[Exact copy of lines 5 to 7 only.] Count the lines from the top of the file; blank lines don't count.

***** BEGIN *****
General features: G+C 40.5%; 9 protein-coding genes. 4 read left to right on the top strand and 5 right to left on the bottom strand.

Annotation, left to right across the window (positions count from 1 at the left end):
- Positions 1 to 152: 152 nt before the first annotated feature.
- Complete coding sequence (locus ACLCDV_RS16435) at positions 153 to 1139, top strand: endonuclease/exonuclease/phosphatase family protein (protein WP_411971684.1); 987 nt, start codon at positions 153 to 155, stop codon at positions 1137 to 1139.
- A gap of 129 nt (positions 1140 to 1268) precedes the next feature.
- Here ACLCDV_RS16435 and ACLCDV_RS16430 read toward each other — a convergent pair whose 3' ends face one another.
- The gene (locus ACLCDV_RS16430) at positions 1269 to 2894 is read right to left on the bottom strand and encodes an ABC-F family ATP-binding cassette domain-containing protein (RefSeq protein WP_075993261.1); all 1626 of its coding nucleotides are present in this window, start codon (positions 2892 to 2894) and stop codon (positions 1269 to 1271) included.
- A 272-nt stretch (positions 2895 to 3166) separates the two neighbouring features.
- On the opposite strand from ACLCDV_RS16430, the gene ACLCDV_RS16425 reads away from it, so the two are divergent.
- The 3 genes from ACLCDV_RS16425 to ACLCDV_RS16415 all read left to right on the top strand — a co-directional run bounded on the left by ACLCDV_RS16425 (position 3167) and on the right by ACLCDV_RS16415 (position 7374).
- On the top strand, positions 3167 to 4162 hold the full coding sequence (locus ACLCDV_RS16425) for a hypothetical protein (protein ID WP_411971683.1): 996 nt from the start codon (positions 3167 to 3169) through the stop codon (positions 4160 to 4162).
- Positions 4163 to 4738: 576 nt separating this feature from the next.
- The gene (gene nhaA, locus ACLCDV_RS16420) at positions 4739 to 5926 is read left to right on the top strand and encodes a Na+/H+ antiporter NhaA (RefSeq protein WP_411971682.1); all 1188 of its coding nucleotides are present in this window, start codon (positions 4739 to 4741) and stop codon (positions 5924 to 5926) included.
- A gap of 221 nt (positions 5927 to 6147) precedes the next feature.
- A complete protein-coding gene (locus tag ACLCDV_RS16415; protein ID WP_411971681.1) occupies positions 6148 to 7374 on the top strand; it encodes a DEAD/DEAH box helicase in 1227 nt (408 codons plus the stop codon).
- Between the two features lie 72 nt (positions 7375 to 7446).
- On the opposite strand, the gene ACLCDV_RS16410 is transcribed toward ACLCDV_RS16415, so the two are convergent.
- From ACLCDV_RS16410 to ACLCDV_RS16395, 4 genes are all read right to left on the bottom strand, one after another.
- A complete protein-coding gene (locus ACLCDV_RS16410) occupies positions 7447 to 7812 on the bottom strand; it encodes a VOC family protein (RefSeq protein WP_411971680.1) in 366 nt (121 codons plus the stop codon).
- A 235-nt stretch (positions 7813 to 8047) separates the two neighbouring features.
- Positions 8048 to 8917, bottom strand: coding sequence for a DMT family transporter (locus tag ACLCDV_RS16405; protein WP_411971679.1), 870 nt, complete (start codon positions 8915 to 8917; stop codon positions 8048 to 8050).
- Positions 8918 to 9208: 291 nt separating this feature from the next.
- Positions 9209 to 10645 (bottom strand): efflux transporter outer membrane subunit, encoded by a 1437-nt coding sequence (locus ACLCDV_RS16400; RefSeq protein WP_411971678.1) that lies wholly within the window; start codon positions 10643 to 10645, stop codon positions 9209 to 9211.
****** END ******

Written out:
- A gap of 129 nt (positions 1140 to 1268) precedes the next feature.
- Here ACLCDV_RS16435 and ACLCDV_RS16430 read toward each other — a convergent pair whose 3' ends face one another.
- The gene (locus ACLCDV_RS16430) at positions 1269 to 2894 is read right to left on the bottom strand and encodes an ABC-F family ATP-binding cassette domain-containing protein (RefSeq protein WP_075993261.1); all 1626 of its coding nucleotides are present in this window, start codon (positions 2892 to 2894) and stop codon (positions 1269 to 1271) included.